Why a US blogger is at the centre of controversy in Pakistan

Cynthia Ritchie has created a political storm after accusing opposition politicians of raping her back in 2011.

Cynthia Ritchie [Screengrab/Al Jazeera]
Ritchie has denied working for or being hired by any security agency inside or outside Pakistan [Screengrab/Al Jazeera]

Last month marked the ninth year since US forces conducted the deadly raid on the compound of al-Qaeda leader Osama Bin Laden in the Pakistani city of Abbottabad. Bin Laden’s whereabouts had been confirmed by DNA tests done under the guise of a fake anti-polio campaign run by local health officials in 2011.

At the time, American Cynthia Ritchie worked for the Khyber Pakhtunkhwa (KPK) province’s health ministry, which collected the samples from Abbottabad. Ritchie, who started coming to the region two years prior to the raid, says her presence in the KPK’s health ministry at the time was “a coincidence”.

Her apparent free access to the country’s remote tribal region and, by her own admission, tacit support by the security forces, have raised eyebrows in Pakistan, where foreign journalists often face hurdles in reporting.

A foreign correspondent who was expelled from Pakistan told Al Jazeera: “Tribal areas were out of bounds without permissions, and Balochistan even harder. The military could be sensitive (about criticism), of course, but they had nothing like the kind of clout they have now.”

Ritchie says she is investigating a political group called the Pashtun Tahaffuz Movement (PTM) for “anti-state activities”. The PTM has been campaigning against human rights violations conducted by the military against ethnic Pashtuns in the Federally Administered Tribal Areas (FATA) bordering Afghanistan.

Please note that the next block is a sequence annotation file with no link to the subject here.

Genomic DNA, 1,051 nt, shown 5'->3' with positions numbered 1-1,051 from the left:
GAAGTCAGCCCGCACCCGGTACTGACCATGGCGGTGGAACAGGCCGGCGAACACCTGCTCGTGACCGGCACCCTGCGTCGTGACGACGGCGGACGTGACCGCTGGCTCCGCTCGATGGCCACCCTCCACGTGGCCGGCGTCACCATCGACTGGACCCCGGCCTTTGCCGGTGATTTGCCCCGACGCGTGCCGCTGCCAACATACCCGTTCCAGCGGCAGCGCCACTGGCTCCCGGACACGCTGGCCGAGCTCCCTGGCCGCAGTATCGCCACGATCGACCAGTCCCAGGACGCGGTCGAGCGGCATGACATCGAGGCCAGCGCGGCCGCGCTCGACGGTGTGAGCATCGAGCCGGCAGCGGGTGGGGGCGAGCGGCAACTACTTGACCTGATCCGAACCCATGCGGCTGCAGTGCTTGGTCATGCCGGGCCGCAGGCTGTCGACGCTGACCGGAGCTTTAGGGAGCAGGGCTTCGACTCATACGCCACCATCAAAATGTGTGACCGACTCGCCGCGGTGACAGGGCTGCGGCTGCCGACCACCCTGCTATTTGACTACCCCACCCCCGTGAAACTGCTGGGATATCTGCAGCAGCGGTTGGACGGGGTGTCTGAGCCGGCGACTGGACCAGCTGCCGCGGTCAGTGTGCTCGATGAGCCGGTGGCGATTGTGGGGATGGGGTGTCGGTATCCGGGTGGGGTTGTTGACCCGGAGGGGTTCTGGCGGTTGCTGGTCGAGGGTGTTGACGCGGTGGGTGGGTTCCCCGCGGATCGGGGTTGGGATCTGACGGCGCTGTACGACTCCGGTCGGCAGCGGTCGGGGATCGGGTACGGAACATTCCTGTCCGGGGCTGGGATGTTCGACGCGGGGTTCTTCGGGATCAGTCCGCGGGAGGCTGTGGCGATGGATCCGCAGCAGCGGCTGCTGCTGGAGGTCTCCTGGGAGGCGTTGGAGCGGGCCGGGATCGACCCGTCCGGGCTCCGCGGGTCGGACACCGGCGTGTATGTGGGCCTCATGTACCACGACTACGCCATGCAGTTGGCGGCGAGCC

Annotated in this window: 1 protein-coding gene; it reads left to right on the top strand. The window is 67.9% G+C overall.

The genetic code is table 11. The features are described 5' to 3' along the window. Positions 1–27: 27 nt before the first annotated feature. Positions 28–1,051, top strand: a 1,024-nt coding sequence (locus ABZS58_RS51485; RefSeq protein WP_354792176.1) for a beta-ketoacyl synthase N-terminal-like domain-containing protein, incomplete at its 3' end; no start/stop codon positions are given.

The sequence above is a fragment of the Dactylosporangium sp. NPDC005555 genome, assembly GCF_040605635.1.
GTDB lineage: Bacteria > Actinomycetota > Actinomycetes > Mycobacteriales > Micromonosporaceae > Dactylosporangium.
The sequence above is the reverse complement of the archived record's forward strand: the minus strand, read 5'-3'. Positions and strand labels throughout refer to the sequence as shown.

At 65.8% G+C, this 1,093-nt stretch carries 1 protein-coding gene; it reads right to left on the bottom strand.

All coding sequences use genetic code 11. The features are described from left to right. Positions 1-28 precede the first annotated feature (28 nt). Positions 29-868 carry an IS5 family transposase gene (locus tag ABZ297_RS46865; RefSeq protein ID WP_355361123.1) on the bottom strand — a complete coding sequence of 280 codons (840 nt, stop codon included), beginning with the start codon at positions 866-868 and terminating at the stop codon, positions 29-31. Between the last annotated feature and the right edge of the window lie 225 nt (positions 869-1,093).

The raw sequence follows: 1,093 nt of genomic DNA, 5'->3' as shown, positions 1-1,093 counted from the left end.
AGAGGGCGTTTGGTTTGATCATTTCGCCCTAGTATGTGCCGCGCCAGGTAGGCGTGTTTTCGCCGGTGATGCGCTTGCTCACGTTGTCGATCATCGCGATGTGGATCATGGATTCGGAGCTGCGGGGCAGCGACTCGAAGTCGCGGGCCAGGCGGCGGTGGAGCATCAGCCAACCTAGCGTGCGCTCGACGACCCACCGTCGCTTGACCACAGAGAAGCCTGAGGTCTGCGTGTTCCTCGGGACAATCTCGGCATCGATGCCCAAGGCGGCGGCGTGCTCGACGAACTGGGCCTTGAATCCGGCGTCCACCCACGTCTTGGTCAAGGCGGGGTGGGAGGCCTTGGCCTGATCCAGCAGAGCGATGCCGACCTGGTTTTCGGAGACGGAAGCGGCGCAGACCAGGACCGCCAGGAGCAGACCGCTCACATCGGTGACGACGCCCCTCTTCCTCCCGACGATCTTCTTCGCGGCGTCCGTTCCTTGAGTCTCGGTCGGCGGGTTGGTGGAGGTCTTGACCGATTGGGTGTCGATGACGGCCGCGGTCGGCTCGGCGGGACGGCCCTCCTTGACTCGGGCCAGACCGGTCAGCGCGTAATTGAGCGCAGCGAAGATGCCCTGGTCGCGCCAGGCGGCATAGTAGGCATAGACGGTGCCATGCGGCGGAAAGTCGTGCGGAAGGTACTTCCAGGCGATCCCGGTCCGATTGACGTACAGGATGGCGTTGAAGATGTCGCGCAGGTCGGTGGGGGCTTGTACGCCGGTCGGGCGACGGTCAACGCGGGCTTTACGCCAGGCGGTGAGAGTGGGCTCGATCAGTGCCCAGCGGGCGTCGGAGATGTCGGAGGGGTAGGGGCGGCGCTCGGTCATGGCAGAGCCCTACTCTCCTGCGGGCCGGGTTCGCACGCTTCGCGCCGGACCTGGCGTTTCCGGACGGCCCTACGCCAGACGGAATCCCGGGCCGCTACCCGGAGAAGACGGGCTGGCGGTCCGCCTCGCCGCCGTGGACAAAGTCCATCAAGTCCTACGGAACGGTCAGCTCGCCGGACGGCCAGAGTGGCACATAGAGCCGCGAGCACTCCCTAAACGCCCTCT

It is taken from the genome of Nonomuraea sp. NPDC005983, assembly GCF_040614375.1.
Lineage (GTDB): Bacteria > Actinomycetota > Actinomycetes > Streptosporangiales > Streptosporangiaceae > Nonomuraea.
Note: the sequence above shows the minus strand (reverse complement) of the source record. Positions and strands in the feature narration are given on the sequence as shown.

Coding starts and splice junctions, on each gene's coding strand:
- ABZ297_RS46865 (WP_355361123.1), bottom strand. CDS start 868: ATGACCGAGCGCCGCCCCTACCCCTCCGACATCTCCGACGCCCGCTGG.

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At the police training facility in Kpk

A post shared by Cynthia D. Ritchie (@cynthiadritchie) on

Ritchie, who says she is not a journalist, has shared her photos with uniformed security officers on her social media accounts, but has denied working for or being hired by any security agency inside or outside Pakistan.

Pakistan’s local media reports have said the military also denied any links to Ritchie.

But these are not the reasons why Ritchie, a graduate of Louisiana State University, is at the centre of a massive controversy in Pakistan.

Allegations of rape

Ritchie, who has lived in Pakistan on and off since 2009, has a powerful outreach among the country’s social media users with her videos focusing on the culture and people of Pakistan getting millions of hits.

Last week, the blogger was the topic of conversation on Pakistani media after she accused former Prime Minister Benazir Bhutto of ordering the rape of the women with whom her husband, former President Asif Ali Zardari, had an affair.

She told Al Jazeera she has all the required evidence to back up her claims, which local political analysts have dubbed bizarre. She has yet to share the apparent evidence to substantiate her claims.

The ensuing outrage from millions of Bhutto supporters resulted in one female senator of the main opposition Pakistan People’s Party (PPP) writing letters to authorities accusing Ritchie of “willfully leaking private and photo-shopped photographs, private information, personal and tampered documents without authorisation and exploiting them in public using her social media, abusing cyberspace and violating PECA [the Prevention of Electronic Crimes Act] laws with a malicious intention to harm, humiliate, pressurise and blackmail personalities targeted by her”.